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1 June 2012 Empirical Assessment of Non-Invasive Population Genetics in Bats: Comparison of DNA Quality from Faecal and Tissue Samples
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Abstract

Non-invasive population genetics has become a valuable tool in ecology and conservation biology, allowing genetic studies of wild populations without the need to catch, handle or even observe the study subjects directly. We address some of the concerns regarding the limitations of using non-invasive samples by comparing the quality of population genetic information gained through DNA extracted from faecal samples and biopsy samples of two elusive bat species, Myotis mystacinus and Myotis nattereri. We demonstrate that DNA extracted from faeces and tissue samples gives comparable results for frequency based population genetic analyses, despite the occurrence of genotyping errors when using faecal DNA. We conclude that non-invasive genetic sampling for population genetic analysis in bats is viable, and although more labour-intensive and expensive, it is an alternative to tissue sampling, which is particularly pertinent when specimens are rare, endangered or difficult to capture.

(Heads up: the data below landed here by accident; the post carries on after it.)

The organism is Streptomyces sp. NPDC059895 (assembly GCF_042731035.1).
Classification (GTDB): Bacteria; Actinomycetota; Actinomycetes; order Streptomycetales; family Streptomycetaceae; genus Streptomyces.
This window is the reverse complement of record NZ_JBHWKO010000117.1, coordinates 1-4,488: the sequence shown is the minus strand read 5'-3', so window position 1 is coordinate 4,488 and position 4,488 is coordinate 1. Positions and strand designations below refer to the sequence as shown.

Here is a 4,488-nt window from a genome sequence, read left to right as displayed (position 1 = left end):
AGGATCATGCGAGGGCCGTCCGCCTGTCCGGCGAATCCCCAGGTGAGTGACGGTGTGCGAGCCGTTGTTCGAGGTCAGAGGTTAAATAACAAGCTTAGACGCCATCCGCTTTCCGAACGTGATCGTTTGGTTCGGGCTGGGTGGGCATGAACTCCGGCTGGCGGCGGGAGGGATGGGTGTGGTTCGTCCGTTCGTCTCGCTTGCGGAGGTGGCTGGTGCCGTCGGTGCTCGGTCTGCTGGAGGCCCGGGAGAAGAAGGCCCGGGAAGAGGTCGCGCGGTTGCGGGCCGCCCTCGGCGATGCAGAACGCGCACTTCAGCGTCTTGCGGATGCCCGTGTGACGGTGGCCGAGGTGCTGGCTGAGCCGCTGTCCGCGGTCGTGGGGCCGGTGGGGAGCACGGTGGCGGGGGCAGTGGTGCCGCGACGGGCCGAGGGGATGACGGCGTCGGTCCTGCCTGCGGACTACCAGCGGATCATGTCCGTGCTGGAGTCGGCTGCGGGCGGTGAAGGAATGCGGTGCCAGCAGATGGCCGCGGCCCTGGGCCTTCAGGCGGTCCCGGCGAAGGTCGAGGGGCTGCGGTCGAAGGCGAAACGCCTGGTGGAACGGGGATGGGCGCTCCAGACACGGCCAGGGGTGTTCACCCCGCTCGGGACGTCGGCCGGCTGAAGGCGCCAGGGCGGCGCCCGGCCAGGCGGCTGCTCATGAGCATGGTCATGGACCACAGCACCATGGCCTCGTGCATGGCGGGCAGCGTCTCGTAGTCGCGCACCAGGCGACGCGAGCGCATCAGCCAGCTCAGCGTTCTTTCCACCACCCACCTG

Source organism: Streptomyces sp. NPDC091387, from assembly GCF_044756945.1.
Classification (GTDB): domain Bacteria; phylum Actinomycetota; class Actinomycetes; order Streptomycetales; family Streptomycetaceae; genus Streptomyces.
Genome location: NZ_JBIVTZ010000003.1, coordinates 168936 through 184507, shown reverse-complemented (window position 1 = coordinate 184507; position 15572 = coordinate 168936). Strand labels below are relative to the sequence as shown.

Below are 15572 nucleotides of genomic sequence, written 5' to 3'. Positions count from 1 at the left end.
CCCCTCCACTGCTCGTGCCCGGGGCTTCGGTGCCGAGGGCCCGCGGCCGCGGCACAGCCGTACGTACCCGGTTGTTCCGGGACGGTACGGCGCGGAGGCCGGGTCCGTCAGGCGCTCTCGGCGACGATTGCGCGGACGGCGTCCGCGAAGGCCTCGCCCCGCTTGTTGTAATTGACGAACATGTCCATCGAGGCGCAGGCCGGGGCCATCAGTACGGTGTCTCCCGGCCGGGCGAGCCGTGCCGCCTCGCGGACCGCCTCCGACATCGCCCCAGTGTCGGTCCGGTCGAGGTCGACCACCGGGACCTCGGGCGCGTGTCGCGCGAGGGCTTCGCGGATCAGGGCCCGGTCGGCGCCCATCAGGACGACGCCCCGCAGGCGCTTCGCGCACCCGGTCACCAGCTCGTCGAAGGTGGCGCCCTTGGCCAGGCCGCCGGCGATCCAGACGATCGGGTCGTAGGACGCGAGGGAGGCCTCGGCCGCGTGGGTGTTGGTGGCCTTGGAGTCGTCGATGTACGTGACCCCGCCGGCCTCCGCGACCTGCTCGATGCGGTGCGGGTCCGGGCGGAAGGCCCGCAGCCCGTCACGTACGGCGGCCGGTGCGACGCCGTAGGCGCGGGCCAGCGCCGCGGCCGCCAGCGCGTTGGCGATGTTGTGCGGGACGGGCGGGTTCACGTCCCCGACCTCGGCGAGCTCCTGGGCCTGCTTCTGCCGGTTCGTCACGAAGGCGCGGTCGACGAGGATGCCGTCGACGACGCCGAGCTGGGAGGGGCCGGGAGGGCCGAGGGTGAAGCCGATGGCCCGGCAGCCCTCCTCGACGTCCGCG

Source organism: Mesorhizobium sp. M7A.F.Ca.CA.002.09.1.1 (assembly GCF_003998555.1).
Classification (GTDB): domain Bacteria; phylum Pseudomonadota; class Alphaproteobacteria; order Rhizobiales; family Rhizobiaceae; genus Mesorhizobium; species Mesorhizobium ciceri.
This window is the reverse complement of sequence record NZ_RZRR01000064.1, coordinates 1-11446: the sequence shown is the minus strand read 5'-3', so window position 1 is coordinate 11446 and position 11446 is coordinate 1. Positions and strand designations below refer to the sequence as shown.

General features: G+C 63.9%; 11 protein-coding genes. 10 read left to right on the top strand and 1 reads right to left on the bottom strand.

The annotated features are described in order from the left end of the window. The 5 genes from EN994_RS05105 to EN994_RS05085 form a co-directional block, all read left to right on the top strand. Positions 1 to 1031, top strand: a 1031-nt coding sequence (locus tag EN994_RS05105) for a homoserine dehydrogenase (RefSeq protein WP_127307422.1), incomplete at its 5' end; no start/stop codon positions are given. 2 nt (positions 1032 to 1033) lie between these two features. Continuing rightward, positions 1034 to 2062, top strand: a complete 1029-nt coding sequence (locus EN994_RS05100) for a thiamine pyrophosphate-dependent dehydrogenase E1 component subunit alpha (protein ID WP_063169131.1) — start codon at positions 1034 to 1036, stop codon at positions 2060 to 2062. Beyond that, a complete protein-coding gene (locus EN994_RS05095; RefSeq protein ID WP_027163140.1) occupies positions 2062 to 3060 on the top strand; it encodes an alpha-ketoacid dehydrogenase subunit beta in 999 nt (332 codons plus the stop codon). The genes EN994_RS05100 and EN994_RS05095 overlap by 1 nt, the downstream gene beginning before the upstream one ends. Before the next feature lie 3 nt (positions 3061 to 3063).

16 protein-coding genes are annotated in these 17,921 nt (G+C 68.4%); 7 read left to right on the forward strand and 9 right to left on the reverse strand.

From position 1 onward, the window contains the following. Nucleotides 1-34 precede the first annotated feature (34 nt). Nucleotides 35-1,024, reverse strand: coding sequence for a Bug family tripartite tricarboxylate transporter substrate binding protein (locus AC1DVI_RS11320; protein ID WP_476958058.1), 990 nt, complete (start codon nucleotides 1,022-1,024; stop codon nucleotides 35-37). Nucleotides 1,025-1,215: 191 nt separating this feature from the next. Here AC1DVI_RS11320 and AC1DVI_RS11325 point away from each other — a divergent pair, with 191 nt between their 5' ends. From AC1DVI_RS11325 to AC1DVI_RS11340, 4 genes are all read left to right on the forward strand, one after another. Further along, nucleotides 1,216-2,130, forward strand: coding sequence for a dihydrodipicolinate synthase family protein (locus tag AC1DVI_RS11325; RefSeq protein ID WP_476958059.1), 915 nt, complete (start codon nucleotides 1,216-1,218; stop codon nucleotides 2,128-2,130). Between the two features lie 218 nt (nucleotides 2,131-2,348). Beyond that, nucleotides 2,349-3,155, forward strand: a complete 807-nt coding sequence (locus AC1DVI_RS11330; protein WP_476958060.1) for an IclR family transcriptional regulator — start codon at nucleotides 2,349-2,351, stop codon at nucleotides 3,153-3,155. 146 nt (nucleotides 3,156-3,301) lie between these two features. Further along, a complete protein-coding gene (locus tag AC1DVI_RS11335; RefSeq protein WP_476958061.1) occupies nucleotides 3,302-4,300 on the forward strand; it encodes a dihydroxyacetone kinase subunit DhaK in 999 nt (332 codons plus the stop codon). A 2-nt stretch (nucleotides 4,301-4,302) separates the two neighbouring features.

© Museum and Institute of Zoology PAS
Emma S. M. Boston, Sébastien J. Puechmaille, David D. Scott, Daniel J. Buckley, Mathieu G. Lundy, Ian W. Montgomery, Paulo A. Prodöhl, and Emma C. Teeling "Empirical Assessment of Non-Invasive Population Genetics in Bats: Comparison of DNA Quality from Faecal and Tissue Samples," Acta Chiropterologica 14(1), 45-52, (1 June 2012). https://doi.org/10.3161/150811012X654259
Received: 10 March 2012; Accepted: 1 June 2012; Published: 1 June 2012
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